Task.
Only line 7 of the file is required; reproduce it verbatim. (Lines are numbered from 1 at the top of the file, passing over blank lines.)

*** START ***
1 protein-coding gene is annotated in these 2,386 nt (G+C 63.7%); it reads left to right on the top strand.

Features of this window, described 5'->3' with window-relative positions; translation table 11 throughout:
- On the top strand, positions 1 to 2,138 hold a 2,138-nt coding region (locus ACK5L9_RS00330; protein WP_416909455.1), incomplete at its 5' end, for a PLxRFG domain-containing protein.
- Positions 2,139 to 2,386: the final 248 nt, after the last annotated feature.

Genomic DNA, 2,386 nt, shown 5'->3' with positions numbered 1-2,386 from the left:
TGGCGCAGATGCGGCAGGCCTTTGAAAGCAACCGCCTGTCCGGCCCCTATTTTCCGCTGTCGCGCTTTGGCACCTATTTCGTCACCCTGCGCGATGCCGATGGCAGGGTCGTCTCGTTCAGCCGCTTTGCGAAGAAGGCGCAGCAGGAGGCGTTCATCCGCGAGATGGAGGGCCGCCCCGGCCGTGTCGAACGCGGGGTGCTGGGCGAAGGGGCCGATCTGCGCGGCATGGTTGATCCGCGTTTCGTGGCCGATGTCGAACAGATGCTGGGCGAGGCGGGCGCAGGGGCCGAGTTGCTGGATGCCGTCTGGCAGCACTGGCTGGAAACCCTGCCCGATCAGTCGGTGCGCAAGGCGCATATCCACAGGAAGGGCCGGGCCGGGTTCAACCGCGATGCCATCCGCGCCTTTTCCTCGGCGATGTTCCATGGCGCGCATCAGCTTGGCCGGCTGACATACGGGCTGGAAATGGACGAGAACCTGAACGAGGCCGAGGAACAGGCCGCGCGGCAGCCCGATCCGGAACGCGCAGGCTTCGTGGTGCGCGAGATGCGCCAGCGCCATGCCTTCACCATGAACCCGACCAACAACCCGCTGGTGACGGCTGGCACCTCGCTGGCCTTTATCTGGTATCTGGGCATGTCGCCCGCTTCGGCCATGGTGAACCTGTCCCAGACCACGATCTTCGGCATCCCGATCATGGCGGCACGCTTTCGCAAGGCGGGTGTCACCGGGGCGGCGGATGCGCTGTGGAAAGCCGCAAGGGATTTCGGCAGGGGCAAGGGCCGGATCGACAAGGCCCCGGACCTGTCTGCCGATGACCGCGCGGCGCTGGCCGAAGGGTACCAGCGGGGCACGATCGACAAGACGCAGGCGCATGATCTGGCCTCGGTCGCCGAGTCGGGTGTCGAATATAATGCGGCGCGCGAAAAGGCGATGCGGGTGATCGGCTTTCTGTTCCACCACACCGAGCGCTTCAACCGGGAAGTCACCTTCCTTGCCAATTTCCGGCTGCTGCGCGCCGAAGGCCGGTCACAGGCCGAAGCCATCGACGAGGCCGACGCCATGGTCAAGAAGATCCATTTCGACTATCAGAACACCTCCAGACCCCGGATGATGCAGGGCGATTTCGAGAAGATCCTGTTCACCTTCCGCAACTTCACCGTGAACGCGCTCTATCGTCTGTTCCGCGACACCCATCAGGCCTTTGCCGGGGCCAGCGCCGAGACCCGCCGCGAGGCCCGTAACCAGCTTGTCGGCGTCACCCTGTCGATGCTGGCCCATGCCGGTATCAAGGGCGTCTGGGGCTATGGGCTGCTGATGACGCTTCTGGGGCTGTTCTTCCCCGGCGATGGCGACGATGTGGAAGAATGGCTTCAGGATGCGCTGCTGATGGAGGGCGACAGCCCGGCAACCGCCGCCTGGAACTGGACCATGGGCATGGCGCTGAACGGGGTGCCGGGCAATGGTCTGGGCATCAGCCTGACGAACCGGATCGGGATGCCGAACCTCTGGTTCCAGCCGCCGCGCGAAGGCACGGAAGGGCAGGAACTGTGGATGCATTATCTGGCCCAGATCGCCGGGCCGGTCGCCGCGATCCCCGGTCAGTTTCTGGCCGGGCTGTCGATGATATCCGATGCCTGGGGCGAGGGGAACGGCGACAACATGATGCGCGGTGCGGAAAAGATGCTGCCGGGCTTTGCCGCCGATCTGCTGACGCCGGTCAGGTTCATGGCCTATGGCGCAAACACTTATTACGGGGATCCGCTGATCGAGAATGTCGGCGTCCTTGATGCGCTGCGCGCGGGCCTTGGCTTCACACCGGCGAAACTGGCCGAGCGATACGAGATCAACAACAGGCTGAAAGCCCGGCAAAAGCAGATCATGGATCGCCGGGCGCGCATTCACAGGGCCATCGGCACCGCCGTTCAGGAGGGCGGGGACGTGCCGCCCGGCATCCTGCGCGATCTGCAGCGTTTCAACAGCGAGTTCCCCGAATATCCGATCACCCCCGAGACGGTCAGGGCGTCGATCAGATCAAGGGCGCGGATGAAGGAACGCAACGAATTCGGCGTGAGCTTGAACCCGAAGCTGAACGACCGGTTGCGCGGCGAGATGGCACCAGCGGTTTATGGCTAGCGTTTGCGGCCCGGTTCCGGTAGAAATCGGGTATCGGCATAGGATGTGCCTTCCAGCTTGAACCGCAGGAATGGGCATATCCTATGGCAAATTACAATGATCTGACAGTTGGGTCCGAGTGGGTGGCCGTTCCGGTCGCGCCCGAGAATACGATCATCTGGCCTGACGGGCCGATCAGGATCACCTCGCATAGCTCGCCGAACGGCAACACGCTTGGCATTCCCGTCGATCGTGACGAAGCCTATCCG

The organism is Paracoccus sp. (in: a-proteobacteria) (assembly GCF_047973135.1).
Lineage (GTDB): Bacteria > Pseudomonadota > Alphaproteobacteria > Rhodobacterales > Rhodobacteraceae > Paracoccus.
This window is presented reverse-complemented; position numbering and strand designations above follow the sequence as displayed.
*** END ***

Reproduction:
The organism is Paracoccus sp. (in: a-proteobacteria) (assembly GCF_047973135.1).